A trio of poems

In honour of World Poetry Day (which was actually yesterday), I thought I would re-publish three of my own poems – poems that are dear to me in very different ways.

The first I wrote for my daughter, the most precious thing in my life. It tries to capture those moments in the wee small hours that all parents of young children are familiar with – moments that are exhausting and frustrating, but sometimes, strangely magical. My daughter is almost nine now, but watching her as she sleeps is still one of my favourite pastimes.

 

My daughter’s bedside, 3am

You are far away, somewhere mothers cannot follow.

But I am near; so near your breath is my blanket.

It won’t be long until the birds’ busy chatter

will banish solemnity, staccato notes bubbling and then bursting

into a dawn symphony.

Are you dreaming of the tiny sparrow stuck

in the supermarket yesterday

delirious with fear,

its avian heart nearly bursting

from its frantic feathers?

Or of the tenderness of the giant butcher

as he trapped it gently in the frozen foods aisle,

bypassed the check-out and sent it soaring

into a grateful sky?

Listen to your mother’s 3am lullaby:

As I slip back to sleep

your face will be the last thing I see,

your song the last thing I hear,

and your heart the last little thing

I will clutch

then set free.

 

The second I wrote about our neighbours’ cat, Jasper. I’m a huge cat fan, and I have two of my own. Jasper drives them nuts – but there’s something about him I love. It’s his “I’m here to raise all hell and I don’t give a shit” attitude. I need more of that.

 

Jasper the Despot Cat

I know a cat named Jasper.
He lives next door to me.
He’s huge and grey and fabulous
– but naughty, too. You’ll see.

A furry fiend is Mr J;
No outlaw could outclass him.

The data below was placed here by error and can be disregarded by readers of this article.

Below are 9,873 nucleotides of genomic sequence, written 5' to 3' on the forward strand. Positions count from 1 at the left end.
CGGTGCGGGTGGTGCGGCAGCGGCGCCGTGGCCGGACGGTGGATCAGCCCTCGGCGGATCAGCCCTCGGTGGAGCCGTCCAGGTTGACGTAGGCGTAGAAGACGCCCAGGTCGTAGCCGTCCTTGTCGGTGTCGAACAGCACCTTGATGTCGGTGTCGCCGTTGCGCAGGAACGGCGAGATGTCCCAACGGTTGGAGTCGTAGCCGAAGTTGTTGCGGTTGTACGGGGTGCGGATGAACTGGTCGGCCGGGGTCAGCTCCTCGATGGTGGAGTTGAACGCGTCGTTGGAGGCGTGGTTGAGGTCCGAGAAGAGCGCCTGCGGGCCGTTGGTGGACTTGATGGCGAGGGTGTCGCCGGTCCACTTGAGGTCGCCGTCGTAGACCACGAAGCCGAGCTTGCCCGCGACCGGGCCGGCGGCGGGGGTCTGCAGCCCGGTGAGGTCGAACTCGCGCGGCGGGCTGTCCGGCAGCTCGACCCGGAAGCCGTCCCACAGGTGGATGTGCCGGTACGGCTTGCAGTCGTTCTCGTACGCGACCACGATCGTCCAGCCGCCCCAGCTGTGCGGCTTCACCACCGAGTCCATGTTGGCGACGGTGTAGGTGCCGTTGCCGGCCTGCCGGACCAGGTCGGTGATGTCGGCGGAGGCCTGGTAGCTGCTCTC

He rules the street with iron paw
and bullies all who pass him.

My driveway is his kingdom,
His throne my windowsill.
He reigns with furry privilege
and bends all to his will.

He serenades the milky moon
with wildly whiskered wonder.
His yowel can ignite the stars;
His purr can silence thunder.

His fierce golden eyes gleam wild
with undisguised delight
when he leaps at me from shrubbery
in the inky black of night.

The clawed assassin meets my eye,
then yawns with dark disdain.
He’s nonchalantly scheming
how to frighten me again.

He slowly pads towards my door
and coolly strolls inside.
My own two cats have disappeared.
When Jasper comes, you hide.

He pees in all my pot plants.
He scratches my front door.
He thinks my pillow is his bed
and he dribbles on my floor.

He lies in wait at breakfast time
and covets every spillage.
Deserted cat bowls yield their last
to the King of loot and pillage.

I know a cat named Jasper.
Beware his caterwaul!
A conquering thief, a despot puss:
One Cat To Rule Them All.

 

The third is about human connection (and disconnection), intimacy and our struggle to achieve it, and the sadness of sabotaging one’s own efforts to be close to another, even when we desperately long for closeness. I wrote it at a difficult time, and it still resonates.

 

After the Party

As our bodies collide

and we miss each other,

I start thinking of all the times we have touched

but not touched.

I open my mouth to tell you this

then shut it again without saying a word.

Our bodies part and we tuck and fold,

packaging ourselves up again,

gifting ourselves once more to everything

that is not each other.

It is time for your coffee and my tea.

As we go we carry ourselves under our arms,

unopened presents taken home after the party.

 

Happy World Poetry Day.

 

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